Humanity and faith on trial
COVID-19 is a test on our humanity, our faith and the limits of science. It shows how limited our knowledge of the cosmos is, how weapons of war are vitiated by a little challenge posed by one of the vagaries of nature. Nature? Mutilated nature or pristine nature? Of course, there are conspiracy theories about Covid-19, details of which I don’t intend to inflict on the reader. Ever since I sat in a screening room in the University of Louisville Kentucky to watch a movie centred on the military establishment killing JFK, I have learnt how to dismiss conspiracy theories. Suffice it to say that the globe is at the mercy of a monster which if not promptly and methodically contained could wipe millions from earth’s surface. While it raged in China, it was a Chinese disease. And the rest of the world did not prepare for it. It was theirs; not ours. And the man who occupies the highest office in the world’s most powerful nation in the world virtually gloated over China’s adversity! Humanity was missing. As at press time, America has overtaken China in rates of infection. The scare is if it descends on Africa, what would the end be?
Often adversity tests our humanity. It tests humanity on how humane or human humanity is or can be in extreme conditions. Codes of cultural and social engagements are tried when our humanity is stretched by circumstances beyond our control. And I remember Lord of the Flies by William Golding. It is a frightening novel of children caught in an island without adults that anyone who is interested in human behaviour should read. Man often ‘conquers’ (read destroys) himself, disregards the niceties of civilization in extreme situations. And he offers no apologies. In a queer manner, I also remember The Plague by Albert Camus.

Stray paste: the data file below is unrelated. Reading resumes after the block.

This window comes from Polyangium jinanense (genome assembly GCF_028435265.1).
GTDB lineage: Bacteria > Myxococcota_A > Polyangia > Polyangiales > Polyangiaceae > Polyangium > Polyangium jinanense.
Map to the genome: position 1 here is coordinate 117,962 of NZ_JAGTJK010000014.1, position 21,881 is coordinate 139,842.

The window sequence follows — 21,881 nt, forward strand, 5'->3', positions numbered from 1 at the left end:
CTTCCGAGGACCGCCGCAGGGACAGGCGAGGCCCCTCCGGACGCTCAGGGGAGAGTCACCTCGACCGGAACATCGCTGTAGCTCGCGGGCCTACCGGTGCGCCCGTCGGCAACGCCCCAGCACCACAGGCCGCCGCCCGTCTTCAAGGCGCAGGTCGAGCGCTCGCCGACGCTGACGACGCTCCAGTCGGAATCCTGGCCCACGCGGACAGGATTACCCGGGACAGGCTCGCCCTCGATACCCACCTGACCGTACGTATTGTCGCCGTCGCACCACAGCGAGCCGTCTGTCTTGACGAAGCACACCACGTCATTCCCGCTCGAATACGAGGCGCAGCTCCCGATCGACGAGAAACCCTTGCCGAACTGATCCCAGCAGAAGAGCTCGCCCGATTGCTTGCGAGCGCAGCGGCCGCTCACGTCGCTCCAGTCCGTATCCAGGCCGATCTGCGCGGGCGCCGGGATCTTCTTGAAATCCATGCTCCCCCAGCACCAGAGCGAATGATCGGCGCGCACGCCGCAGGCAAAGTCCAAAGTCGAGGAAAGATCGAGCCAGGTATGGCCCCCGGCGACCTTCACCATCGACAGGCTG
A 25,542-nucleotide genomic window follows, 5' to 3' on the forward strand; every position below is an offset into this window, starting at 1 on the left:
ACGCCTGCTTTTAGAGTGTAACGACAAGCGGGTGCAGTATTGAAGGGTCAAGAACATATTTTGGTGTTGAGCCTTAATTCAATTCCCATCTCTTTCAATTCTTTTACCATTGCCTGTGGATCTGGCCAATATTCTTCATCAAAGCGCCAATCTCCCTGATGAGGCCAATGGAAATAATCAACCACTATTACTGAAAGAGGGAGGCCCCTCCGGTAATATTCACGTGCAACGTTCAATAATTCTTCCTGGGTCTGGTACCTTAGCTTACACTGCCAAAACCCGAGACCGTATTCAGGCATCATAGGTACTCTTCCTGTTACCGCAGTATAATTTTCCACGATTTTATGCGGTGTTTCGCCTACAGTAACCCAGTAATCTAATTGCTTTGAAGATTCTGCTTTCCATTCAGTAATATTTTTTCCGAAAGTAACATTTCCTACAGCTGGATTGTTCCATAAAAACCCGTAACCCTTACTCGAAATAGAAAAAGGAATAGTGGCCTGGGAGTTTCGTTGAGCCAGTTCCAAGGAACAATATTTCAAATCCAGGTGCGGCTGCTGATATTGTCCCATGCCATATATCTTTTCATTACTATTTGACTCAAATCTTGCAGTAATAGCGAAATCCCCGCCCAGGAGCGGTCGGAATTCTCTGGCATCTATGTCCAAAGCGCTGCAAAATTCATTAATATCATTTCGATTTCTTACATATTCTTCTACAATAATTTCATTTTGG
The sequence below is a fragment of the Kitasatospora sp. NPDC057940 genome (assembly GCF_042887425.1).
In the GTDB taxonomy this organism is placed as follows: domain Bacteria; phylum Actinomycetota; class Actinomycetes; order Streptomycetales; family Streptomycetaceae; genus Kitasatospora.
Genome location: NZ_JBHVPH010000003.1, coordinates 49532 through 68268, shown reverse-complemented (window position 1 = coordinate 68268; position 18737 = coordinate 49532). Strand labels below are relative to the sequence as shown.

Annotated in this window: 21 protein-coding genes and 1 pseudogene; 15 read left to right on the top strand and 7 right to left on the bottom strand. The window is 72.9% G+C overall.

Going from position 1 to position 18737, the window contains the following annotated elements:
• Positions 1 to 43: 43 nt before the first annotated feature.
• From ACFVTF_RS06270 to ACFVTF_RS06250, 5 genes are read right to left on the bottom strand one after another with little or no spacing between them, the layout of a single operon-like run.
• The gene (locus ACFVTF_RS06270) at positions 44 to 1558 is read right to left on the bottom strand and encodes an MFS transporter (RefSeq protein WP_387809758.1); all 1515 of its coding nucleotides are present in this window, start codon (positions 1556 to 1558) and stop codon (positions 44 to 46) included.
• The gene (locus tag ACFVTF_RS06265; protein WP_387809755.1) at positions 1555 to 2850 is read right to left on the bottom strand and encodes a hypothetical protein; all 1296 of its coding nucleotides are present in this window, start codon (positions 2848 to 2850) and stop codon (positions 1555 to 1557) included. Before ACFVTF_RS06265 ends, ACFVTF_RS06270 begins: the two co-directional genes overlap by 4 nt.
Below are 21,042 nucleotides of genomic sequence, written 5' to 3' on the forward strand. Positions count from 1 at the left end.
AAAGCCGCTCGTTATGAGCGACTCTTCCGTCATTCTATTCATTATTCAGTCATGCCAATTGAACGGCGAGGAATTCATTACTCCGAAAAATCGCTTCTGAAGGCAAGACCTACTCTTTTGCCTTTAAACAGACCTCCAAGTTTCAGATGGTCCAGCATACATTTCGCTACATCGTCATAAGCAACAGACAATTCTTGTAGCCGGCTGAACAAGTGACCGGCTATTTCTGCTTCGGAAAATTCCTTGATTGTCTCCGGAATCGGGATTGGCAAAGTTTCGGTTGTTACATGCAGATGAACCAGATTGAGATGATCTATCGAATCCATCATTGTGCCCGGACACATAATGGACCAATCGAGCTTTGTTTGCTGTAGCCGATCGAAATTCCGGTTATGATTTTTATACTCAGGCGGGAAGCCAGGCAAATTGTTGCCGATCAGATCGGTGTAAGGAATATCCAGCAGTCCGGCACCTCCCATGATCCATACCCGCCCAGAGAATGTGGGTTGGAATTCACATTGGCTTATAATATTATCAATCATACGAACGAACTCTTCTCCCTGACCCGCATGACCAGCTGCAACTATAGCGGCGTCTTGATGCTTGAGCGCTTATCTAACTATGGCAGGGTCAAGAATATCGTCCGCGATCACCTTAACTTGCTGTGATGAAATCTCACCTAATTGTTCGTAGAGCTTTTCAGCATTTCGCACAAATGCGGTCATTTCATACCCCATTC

Our generation had not really witnessed a global test or trial of faith until COVID-19. Until Covid-19 I never really gave a thought to Spanish influenza which was taught to us very early in the church as we studied the return of the Saviour. At the religious level, that influenza was a marker of the end of times, when Jesus Christ took on the reins of rulership over the world and Satan threw the world in the First World War. So, it was a spiritual thing. I did not feel. The casualties were just statistics to me. Eighteen million people dying killed by single influenza was and is incomprehensible till now! Now, if COVID-19 plans to annihilate half the victims of Spanish influenza, then we have only just started a downhill slide that will alter humanity forever.
It is true that vicariously and individually there have been experiences, life-altering experiences that have affected our way of thinking, our assumptions and beliefs. Some of these experiences are local. Yet the lessons are universal. But that which is felt, experienced is different from that which we see in a movie. Or which we read in books or watch on the news, especially cable news. We will never forget the planes that flew directly into the twin towers in New York. But the African too will never forget the trauma of slavery and how four hundred years of slavery altered the mentality and personality of the Black man. Yet, except we visit monuments or engage physical relics of the encounter slavery is a distant blur in our memory.